The draft provides for limited administrative enforcement of its sexual harassment provisions. Under article 83, the police may “reprimand and educate” harassers (a power already provided under several provincial regulations) or may issue written warnings to them. Yet these police actions are neither mandatory nor considered penalties, and there is no adverse consequence if a harasser chooses to ignore the police’s reprimands or warnings.
Employers that fail to adopt reasonable measures to address sexual harassment will be ordered to rectify, if their inaction harms women’s rights and interests or has “a vile social impact.” For a governmental employer, the order will be issued by its superior authority; for others, it will come from the government agency with oversight authority (e.g., education departments for schools). If an employer refuses to comply with such an order or the violation is serious, then its individual officers who are directly responsible for the violation will be disciplined under separate laws, which likely include the one governing public employees’ conduct. The draft does not impose any liability on the employers themselves, however. The subjective standards for sanctions and scattered enforcement authority among a variety of government agencies also raise doubts as to whether enforcement will be rigorous and consistent. [Source]
China is set to revise its women's rights law. On paper it looks great: a stronger def of harassment, even a ban on pickup artistry.
But will it change anything? One activist:“This law, to be honest, is more of a gesture than a specific plan of operation"https://t.co/L3tLAYvmh1
— Vivian Wang (@vwang3) January 2, 2022
The draft law was open to public comments after it was published. Zhang Wanqing and Luo Yahan from Sixth Tone collected some of the most popular online comments from feminists and anti-feminists, with many negative reactions from the latter:
Widely shared anti-feminist posts on social site Weibo argue that the revised law gives so many rights to women that, if passed, it will have a discriminating effect against men.
“We men also need to get involved in this, otherwise this law that is oppressive for men will pass,” reads a popular post by a male Weibo user who encouraged people to submit opposing opinions.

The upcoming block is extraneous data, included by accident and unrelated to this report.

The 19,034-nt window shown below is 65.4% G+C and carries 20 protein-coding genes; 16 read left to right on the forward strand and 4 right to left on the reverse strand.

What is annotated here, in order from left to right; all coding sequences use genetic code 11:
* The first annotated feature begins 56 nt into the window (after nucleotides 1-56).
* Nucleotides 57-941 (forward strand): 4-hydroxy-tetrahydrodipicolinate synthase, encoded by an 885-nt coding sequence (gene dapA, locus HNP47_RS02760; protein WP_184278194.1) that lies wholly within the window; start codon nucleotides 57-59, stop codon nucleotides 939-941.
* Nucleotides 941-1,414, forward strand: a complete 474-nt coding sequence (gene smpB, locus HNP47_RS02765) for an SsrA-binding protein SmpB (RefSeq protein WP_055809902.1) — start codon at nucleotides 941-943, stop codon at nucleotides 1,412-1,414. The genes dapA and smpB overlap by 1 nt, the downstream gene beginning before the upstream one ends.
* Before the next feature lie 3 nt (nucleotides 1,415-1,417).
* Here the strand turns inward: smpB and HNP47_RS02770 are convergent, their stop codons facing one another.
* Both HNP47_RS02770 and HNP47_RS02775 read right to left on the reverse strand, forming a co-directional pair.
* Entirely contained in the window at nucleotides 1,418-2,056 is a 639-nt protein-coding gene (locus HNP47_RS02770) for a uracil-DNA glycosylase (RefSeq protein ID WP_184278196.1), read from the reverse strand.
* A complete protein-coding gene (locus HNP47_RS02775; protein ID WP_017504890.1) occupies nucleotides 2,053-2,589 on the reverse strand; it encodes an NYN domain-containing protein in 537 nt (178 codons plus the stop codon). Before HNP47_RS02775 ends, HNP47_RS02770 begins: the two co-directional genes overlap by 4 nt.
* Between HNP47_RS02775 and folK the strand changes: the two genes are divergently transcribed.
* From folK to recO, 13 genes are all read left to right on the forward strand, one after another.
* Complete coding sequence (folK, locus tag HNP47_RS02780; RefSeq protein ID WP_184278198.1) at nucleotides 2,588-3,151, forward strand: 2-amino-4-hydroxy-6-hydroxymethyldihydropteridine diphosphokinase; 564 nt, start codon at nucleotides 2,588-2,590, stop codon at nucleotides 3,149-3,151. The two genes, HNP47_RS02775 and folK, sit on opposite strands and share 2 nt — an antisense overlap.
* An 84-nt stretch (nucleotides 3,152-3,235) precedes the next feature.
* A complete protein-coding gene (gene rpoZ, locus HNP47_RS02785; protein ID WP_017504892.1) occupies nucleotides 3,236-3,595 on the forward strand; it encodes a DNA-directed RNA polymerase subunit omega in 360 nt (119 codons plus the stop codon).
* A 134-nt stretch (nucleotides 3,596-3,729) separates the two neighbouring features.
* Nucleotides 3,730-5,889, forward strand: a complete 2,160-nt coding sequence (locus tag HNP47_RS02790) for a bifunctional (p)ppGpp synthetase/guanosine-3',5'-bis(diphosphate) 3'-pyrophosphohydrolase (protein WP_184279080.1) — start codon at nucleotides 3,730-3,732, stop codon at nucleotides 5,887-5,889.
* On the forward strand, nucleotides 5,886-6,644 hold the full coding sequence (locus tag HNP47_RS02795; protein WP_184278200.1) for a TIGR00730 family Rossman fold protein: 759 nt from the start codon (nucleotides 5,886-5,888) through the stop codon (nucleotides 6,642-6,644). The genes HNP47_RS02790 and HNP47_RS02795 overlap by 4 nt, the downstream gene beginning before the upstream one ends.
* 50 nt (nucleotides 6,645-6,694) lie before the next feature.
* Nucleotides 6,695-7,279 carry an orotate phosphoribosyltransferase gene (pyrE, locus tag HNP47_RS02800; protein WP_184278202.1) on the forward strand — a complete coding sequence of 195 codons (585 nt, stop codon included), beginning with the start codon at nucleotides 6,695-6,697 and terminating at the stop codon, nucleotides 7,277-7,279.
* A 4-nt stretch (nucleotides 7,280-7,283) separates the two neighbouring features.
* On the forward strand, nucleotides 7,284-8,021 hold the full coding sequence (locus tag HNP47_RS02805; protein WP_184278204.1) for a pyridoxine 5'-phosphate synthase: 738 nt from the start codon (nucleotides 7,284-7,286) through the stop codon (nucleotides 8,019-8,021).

[…] A section of the draft law about hiring practices inspired anti-feminist users to suggest employers should be able to review the social media accounts of job applicants to see whether their political views are “in line with national policy,” a reference to an often made accusation that people who want gender equality are anti-China and are being supported by unidentified “foreign forces.” [Source]
Even as the CCP pursues demographic policies that it regards as essential for future stability, the Party’s antipathy toward greater gender equality continues to impede the expansion of women’s rights. Prominent #MeToo figures, such as Peng Shuai and Xianzi, are routinely thwarted and silenced, and the censorship and closure of feminist social media accounts is commonplace. As recently as December, Alibaba fired a female employee for accusing her manager of rape, and subsequently fired ten more employees for leaking her accusation to the public. Such exploitation of women by powerful men in the private and public sectors may prove resistant to change. As Erica Chenoweth and Zoe Marks recently argued in Foreign Affairs, women’s empowerment is inherently destabilizing to the autocratic foundation of the CCP:
Aspiring autocrats and patriarchal authoritarians have good reason to fear women’s political participation: when women participate in mass movements, those movements are both more likely to succeed and more likely to lead to more egalitarian democracy. In other words, fully free, politically active women are a threat to authoritarian and authoritarian-leaning leaders—and so those leaders have a strategic reason to be sexist.
[…] Established autocrats and right-wing nationalist leaders in contested democracies are united in their use of hierarchical gender relations to shore up nationalist, top-down, male-dominated rule. Having long fought against social hierarchies that consolidate power in the hands of the few, feminist movements are a powerful weapon against authoritarianism. [Source]